Donald Trump’s Wall Street Scam

The Associated Press ran a story recently about Teena Colebrook.  Ms. Colebrook owned a triplex in Los Angeles before the crash in 2008.  When the crash hit she lost two of her renters and she got behind on her mortgage.  Then her home was foreclosed on by the company owned by Donald Trump’s new treasury secretary, Steve Mnunchin.

Ms. Colebrook is now upset because she voted for Mr. Trump thinking he would “drain the swamp” of Washington DC, full of Wall Street hustlers like Mr. Mnunchin, who is himself a Goldman-Sachs, George Soros elitist billionaire.  Ms. Colebrook feels betrayed.  After all, Mr. Mnunchin didn’t just foreclose on her home.  When Ms. Colebrook tried to save her home through a loan modification program, Mr. Mnunchin’s company used shady scam artist tactics to make sure she had no chance:

“Over five years, she tried unsuccessfully to adjust her loan with OneWest through the Treasury Department’s Home Affordable Modification Program. But she said that One West Bank lost paperwork, provided conflicting statements about ownership of the loan and fees and submitted charges that were unverified and caused her loan balance to balloon. By the time she lost her home in foreclosure in April 2015, the payoff balance totaled $517,662.”

Ms. Colebrook, for her part, seems shocked and says she lost her “faith” in government even though she admits she voted for a blowhard billionaire (who literally has a building on Wall Street) thinking he would get rid of “moneyed elites.”  Ms. Colebrook’s fantasies–or should we say delusions–are crashing down all around her.

But Ms. Colebrook’s delusions are no worse than all the other Americans who were conned by Mr. Trump.  Go around the poorest counties in the U.S. and you will see dozens of  beat up trucks driven by people who are obviously poor.  The trucks are covered in stickers declaring that they want to “Make America Great Again” and that they took the first step in doing this by voting for someone whose entire identity is based on “look at how rich I am.”  Of course, that’s just yet another delusion–Mr. Trump is not as rich as he pretends to be.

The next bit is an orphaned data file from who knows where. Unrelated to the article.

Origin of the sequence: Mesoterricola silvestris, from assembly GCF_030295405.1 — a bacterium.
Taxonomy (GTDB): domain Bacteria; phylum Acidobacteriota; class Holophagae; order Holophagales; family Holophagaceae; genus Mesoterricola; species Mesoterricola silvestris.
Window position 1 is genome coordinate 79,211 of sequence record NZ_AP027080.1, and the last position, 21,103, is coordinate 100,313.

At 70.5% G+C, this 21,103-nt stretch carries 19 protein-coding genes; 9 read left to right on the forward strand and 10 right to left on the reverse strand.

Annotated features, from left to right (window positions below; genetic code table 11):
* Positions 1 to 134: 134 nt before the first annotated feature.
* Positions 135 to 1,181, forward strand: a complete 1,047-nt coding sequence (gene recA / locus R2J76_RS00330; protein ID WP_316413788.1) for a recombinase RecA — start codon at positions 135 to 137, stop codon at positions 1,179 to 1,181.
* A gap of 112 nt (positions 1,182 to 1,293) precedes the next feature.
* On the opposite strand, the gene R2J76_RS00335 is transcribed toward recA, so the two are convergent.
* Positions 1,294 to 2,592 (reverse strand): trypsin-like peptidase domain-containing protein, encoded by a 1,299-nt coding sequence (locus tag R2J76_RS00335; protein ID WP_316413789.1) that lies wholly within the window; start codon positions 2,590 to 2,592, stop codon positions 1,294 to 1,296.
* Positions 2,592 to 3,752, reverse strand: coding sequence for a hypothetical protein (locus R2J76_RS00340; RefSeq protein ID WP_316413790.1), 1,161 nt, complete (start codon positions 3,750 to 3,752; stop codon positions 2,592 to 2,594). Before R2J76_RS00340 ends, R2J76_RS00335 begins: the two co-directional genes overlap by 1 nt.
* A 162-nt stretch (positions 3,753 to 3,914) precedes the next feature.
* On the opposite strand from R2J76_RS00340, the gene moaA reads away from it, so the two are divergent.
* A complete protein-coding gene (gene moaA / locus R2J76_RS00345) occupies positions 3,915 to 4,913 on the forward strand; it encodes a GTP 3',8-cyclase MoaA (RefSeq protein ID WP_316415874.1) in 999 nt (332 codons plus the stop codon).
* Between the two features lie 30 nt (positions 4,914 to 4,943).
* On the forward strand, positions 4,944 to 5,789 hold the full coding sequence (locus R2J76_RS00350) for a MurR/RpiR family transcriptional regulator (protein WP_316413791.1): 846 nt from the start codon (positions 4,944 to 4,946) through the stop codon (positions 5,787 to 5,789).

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What Donald Trump’s Lies Really Mean

In 2014, the online controversy known as “Gamergate” erupted.  It started when a scorned ex boyfriend of a female gaming company executive wanted to exact revenge on his former significant other.  In order to whip up a frenzy, he made up a bunch of fake outrages about “political correctness” and poor journalist ethics in the video game industry with his ex being his target.  The controversy grew quickly from a group of loosely associated people using the Twitter hashtag #gamergate.

Eventually, the real intentions behind the controversy became clear as it turned into a harassment campaign against women video game executives, including the ex girlfriend.  The harassment culminated in death threats, rape threats, disclosing personal information on the internet, and false claims about the women trading sex for favorable articles in gamer news outlets.  In sum, it was a made up campaign of fantasies that attracted angry supporters from the internet, fueled by hate, in order to achieve a hidden agenda that would not have upset or outraged people enough on its own.

Sounds like the Donald Trump campaign?  Maybe that’s because Mr. Trump’s chief strategist, Stephen Bannon, helped to fuel the #gamergate controversy through the website he ran before joining the Trump campaign.  He saw how powerful fake made up outrages could be to achieve an unrelated goal, especially when disaffected white men were empowered and told to blame a scapegoat for their own failures–women, Mexicans, blacks, Muslims, etc.